Let's consider for a moment the technological differences between the voyage in 1607, the one in 1985, and how it might be conducted today, almost 20 years later (table at end of article). What will the future hold? And does it really change the fact that it takes a lot of gall to take on Mother Nature? As I write this, I learn about yesterday's flight of Burt Rutan's SpaceShipOne. They are exploring near space, covering old ground, stuff that was done in the 40s and 50s by the government with Bell's X-1 and its descendents. Why do they do this? Why would anyone spend 3 months sailing across the Atlantic when they could fly instead? Why spend a lot of effort learning Morse Code and putting up with static when you could use the Internet, or a cell phone? I know the answer, I just haven't been able to put it into coherent words yet. Perhaps as you read about the crew of the new Godspeed, you will get an inkling of the reason, as I work on the explanation for a future Piker's Press submission.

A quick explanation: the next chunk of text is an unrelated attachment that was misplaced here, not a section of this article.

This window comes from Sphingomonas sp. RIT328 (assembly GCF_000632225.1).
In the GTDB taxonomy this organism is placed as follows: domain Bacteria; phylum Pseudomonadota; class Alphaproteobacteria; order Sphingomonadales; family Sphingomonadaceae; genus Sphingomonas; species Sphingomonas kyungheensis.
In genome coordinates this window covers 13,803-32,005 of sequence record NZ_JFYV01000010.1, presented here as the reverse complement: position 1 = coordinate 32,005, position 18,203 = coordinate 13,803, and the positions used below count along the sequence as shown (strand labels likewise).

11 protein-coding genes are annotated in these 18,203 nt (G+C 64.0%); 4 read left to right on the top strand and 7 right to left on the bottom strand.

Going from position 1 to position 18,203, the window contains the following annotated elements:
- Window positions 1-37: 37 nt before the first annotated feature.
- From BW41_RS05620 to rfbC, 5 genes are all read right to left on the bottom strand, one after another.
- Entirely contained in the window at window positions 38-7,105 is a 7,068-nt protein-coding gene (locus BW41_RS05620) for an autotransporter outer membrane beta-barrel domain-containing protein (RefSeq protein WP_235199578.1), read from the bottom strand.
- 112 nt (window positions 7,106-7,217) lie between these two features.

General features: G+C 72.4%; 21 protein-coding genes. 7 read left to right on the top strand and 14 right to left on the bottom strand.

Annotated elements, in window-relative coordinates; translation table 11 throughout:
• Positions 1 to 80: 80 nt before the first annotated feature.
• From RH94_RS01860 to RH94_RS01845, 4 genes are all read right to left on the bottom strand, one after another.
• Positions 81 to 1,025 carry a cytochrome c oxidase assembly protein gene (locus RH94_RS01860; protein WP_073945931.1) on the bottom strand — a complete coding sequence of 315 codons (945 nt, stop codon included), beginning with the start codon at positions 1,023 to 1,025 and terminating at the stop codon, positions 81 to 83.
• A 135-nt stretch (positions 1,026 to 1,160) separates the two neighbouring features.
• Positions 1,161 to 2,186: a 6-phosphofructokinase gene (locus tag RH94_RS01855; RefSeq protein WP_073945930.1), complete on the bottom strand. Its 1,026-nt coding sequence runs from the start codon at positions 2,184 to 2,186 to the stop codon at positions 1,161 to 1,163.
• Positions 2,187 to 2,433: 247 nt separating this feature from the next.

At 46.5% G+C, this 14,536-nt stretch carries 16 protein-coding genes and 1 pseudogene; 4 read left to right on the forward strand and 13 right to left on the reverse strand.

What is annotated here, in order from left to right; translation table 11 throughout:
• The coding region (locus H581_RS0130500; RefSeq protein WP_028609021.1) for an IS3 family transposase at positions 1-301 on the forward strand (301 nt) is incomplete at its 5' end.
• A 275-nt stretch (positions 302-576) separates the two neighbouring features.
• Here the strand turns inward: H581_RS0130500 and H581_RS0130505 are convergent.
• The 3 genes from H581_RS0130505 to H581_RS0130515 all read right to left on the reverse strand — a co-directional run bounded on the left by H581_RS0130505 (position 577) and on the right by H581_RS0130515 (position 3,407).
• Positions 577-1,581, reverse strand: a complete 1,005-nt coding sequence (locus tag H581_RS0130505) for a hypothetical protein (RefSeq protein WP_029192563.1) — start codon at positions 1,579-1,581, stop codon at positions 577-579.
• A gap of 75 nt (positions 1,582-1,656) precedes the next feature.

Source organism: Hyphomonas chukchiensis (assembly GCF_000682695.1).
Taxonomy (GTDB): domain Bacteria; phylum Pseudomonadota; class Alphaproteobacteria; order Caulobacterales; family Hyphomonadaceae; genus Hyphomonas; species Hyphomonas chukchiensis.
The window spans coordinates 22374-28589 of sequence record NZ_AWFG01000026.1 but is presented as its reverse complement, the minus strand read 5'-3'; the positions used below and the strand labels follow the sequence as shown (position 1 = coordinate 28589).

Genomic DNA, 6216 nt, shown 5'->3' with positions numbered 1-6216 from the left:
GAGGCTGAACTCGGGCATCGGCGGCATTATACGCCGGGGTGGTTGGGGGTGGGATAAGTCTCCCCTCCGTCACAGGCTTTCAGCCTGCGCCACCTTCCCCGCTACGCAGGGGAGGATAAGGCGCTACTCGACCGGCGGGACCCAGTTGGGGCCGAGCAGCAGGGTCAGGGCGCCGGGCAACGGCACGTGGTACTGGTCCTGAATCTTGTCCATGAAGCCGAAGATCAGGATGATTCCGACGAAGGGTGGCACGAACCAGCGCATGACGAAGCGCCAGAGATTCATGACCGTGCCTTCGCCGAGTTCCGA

1607 1985 2004
Navigation: Sextant and clock1 Loran-C2 GPS3
Communication: Ship4 HF Radio or Satellite Television5 HF Radio or Satellite Phone6
Weather: The sailor of the 17th century forecasted weather by... well, looking at it. Based on the sky, and the wind, and the color and temperature of the water, and a rough idea of where he was and what time of year it was, the experienced sailor had a generally good idea of what to expect. Except when he didn't. HF Weather FAX, Satellites: Satellite weather photos, composite maps, and rudimentary forecasts were available by HF Radio in the form of FAX maps, teletype text, and spoken word anywhere in the world. Internet, Improved modeling: The possibility of data connections through Iridium modems and the like allow the connected sailor to download weather maps and photos for most parts of the world. The forecasting has improved somewhat, but as in 1985 the sailor can at least see what's coming toward him.
Provisioning: The ship must carry food preserved by salting or drying. Fresh fruit and vegetables are only available for the first few days after leaving land. Fresh meat, and milk or eggs only if livestock are carried aboard. Preservative and packaging have made nutritious if not delicious food available for the whole voyage. Powdered milk and faux eggs. Limited refrigeration with ice chests. Not much change here, except refrigeration improvements have made it possible to run high efficiency motorized coolers or solid-state Peltier coolers from battery power more easily.